2. Method of Measuring the Mismatch of Parasitic Capacitance

2.1. Influence of Parasitic Capacitance

Figure 1 shows the schematic of effective and parasitic capacitances in MEMS capacitive accelerometer interfaced with a C/V converting circuit. Obviously, there are several parasitic capacitances and the mismatch of parasitic capacitances ΔCm1 between Cp1 and Cp2—including in the sensor, package, and circuit—will confuse the differential effective capacitances ΔC between Ctop and Cbottom that would produce an offset. The mismatch ΔCm2 between Cp3 and Cp4 will also have an influence on the output. Besides, the parasitic capacitances, Cp5 and Cp6, can affect the influence of ΔCm1 and ΔCm2 on the output.
Generally, the sensitivity of effective capacitance is about 100 fF/g or even smaller and the mismatch of parasitic capacitance can be up to 100 fF that will result in an offset of 1 g. This large offset would severely deteriorate the performance of the accelerometer. Therefore, it is necessary to study the mismatch and do some work for reducing the influence. Measuring the mismatch accurately is a basic step. Though there are many discrete parasitic capacitances, we only need to obtain the total equivalent mismatch.

2.2. Theory of Measuring the Mismatch

In the closed-loop system of a MEMS capacitance accelerometer, there is electrostatic force between fixed plates and proof mass that balances the inertial force caused by acceleration [13], and the proof mass is not at the geometrical center for the mismatch of parasitic capacitance. Figure 2 shows a working diagram of the sensor.
Considering the process variation and parasitic capacitance, the electrostatic force F e of the proof mass is:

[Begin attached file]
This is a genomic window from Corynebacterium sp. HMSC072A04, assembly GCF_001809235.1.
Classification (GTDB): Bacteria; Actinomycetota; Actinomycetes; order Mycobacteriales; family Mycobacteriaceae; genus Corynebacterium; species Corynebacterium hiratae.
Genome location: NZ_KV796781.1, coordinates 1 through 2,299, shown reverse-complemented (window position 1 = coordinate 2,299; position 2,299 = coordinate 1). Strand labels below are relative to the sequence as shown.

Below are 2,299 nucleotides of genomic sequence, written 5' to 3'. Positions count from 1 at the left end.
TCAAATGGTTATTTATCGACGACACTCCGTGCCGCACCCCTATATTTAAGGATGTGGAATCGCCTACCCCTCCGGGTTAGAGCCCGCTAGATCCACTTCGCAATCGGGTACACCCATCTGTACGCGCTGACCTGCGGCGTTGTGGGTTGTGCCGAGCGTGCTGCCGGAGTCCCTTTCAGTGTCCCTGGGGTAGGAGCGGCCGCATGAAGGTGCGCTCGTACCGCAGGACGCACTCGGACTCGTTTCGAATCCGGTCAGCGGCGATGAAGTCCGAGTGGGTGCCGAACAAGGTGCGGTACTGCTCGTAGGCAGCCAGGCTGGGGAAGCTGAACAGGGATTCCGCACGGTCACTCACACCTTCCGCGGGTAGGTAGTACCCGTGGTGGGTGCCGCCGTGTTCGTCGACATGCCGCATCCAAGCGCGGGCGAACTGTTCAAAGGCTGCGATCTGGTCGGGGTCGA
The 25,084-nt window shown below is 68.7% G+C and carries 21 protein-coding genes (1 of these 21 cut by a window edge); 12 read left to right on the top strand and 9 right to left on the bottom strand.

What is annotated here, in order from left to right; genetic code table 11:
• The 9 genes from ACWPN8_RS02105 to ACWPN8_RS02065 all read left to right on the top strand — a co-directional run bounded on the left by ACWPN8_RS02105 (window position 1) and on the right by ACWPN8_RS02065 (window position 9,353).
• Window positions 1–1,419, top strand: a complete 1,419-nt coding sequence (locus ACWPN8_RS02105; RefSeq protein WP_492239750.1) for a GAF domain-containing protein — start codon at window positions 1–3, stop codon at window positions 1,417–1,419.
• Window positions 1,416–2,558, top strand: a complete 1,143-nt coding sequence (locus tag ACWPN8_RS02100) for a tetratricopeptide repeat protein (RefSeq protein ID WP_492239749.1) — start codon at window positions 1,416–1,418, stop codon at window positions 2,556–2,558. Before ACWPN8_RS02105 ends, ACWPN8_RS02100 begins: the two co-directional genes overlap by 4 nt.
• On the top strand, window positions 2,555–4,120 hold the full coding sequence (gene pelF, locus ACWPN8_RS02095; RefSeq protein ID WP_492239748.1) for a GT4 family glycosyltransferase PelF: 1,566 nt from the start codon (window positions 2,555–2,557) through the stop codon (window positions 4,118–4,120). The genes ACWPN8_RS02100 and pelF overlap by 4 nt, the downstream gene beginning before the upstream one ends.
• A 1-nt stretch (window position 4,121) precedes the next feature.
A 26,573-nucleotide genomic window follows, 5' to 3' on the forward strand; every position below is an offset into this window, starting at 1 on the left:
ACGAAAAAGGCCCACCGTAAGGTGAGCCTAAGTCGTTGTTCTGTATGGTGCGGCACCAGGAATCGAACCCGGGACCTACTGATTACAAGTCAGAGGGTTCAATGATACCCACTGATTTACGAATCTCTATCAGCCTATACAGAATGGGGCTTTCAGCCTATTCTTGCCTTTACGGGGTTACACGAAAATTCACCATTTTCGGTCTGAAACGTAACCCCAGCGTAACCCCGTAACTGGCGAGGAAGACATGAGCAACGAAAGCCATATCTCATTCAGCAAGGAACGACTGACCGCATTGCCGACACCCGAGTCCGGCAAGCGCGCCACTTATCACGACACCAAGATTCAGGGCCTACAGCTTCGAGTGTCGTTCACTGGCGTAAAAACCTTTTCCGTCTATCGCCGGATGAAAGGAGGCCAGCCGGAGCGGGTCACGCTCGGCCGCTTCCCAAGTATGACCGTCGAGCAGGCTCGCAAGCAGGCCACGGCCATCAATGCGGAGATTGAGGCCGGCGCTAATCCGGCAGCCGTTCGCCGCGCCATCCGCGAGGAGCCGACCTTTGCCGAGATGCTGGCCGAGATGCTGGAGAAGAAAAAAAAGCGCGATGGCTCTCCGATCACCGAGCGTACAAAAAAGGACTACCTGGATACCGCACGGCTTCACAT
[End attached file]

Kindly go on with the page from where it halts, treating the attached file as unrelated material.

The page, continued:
F e = F e 1 F e 2 = ε r ε 0 A × ( V d + V f b V r e f ) 2 2 ( d 0 Δ d x ) 2 ε r ε 0 A × ( V d V f b V r e f ) 2 2 ( d 0 + Δ d + x ) 2
where ε r and ε 0 are the relative and absolute dielectric constant respectively, A is the overlapped area of capacitance, V d is the modulated voltage, V f b is the feedback voltage, V r e f is the pre-load voltage, d 0 is the average gap between electrodes, Δ d is the gap deviation due to process variation, and x is the bending value of the beam due to the mismatch of effective and parasitic capacitance.
In general, x and Δ d are far smaller than d 0 , and then, Equation (1) can be simplified to:
F e = 2 ε r ε 0 A × V r e f V f b d 0 2 2 ε r ε 0 A × ( V r e f 2 + V f b 2 + V d 2 ) d 0 3 × ( x + Δ d )
where the bending value x consists of x 1 brought by the mismatch of effective capacitance and x 2 brought by the mismatch of parasitic capacitance, so x = x 1 + x 2 = Δ d + x 2 . Substituting this equation to Equation (2), the electrostatic force F e can be expressed as:
F e = 2 ε r ε 0 A × V r e f V f b d 0 2 2 ε r ε 0 A × ( V r e f 2 + V f b 2 + V d 2 ) d 0 3 × x 2
where 2 ε r ε 0 A × ( V r e f 2 + V f b 2 + V d 2 ) / d 0 3 = k e is called electrostatic stiffness.
In the closed-loop system, there is the force balance for the proof mass:
F e + k x + m a + F s = 0
where k is the stiffness of the beam, m is the inertial mass of the proof mass, a is the external acceleration, and F s is the residual stress. Replacing Equation (3) into Equation (4), the formula of force balance can be expressed as:
2 ε r ε 0 A × V r e f V f b d 0 2 2 ε r ε 0 A × ( V r e f 2 + V f b 2 ) d 0 3 × x 2 = B 0
where B 0 = 2 ε r ε 0 A × V d 2 × x 2 / d 0 3 k x m a F s . When the input acceleration is unchanged, the parameter B 0 can be considered as a fixed value. When the input acceleration and offset are small, V f b 2 is far smaller than V r e f 2 , so Equation (5) can be simplified to:
2 ε r ε 0 A × V r e f V f b d 0 2 = 2 ε r ε 0 A × x 2 d 0 3 × V r e f 2 + B 0
For the digital acquisition system, the left portion in Equation (6) can be transformed to F e = 2 ε r ε 0 A × V r e f V f b / d 0 2 = U o u t / K 1 × m × g L where U o u t is digital output which unit is LSB, K 1 is the scale of accelerometer which unit is LSB/g and g L is local gravity acceleration. Then, Equation (6) can be transformed to:
U o u t K 1 × m × g L = 2 ε r ε 0 A × x 2 d 0 3 × V r e f 2 + B 0
Equation (7) can be transformed to:
Y = B 1 × X + B 0
where Y = U o u t / K 1 × m × g L is dependent variable, X = V r e f 2 is independent variable, B 1 = 2 ε r ε 0 A × x 2 / d 0 3 is linear coefficient and B 0 is intercept which is a fixed value.